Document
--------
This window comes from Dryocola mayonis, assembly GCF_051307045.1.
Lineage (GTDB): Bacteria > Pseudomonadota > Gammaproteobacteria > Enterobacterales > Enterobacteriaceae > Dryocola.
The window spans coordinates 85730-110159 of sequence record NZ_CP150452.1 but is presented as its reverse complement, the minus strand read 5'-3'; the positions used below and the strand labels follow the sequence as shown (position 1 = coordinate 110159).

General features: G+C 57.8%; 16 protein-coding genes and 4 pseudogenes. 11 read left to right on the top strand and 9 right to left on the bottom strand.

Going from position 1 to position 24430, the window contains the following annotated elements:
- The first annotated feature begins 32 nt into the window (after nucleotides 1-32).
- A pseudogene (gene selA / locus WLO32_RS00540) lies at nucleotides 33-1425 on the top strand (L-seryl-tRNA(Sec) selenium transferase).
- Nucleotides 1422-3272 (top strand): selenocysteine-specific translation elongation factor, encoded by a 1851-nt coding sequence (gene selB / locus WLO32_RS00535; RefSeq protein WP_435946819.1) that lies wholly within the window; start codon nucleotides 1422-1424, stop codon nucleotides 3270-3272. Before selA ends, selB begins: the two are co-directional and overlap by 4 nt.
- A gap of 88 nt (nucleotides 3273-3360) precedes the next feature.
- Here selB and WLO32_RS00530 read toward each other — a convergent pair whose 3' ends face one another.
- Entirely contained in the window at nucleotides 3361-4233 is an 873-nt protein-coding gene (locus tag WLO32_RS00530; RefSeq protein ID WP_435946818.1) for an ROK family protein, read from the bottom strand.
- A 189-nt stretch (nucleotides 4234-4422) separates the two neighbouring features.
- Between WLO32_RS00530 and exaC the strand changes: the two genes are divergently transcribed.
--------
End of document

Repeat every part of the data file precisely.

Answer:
This window comes from Dryocola mayonis, assembly GCF_051307045.1.
Lineage (GTDB): Bacteria > Pseudomonadota > Gammaproteobacteria > Enterobacterales > Enterobacteriaceae > Dryocola.
The window spans coordinates 85730-110159 of sequence record NZ_CP150452.1 but is presented as its reverse complement, the minus strand read 5'-3'; the positions used below and the strand labels follow the sequence as shown (position 1 = coordinate 110159).

General features: G+C 57.8%; 16 protein-coding genes and 4 pseudogenes. 11 read left to right on the top strand and 9 right to left on the bottom strand.

Going from position 1 to position 24430, the window contains the following annotated elements:
- The first annotated feature begins 32 nt into the window (after nucleotides 1-32).
- A pseudogene (gene selA / locus WLO32_RS00540) lies at nucleotides 33-1425 on the top strand (L-seryl-tRNA(Sec) selenium transferase).
- Nucleotides 1422-3272 (top strand): selenocysteine-specific translation elongation factor, encoded by a 1851-nt coding sequence (gene selB / locus WLO32_RS00535; RefSeq protein WP_435946819.1) that lies wholly within the window; start codon nucleotides 1422-1424, stop codon nucleotides 3270-3272. Before selA ends, selB begins: the two are co-directional and overlap by 4 nt.
- A gap of 88 nt (nucleotides 3273-3360) precedes the next feature.
- Here selB and WLO32_RS00530 read toward each other — a convergent pair whose 3' ends face one another.
- Entirely contained in the window at nucleotides 3361-4233 is an 873-nt protein-coding gene (locus tag WLO32_RS00530; RefSeq protein ID WP_435946818.1) for an ROK family protein, read from the bottom strand.
- A 189-nt stretch (nucleotides 4234-4422) separates the two neighbouring features.
- Between WLO32_RS00530 and exaC the strand changes: the two genes are divergently transcribed.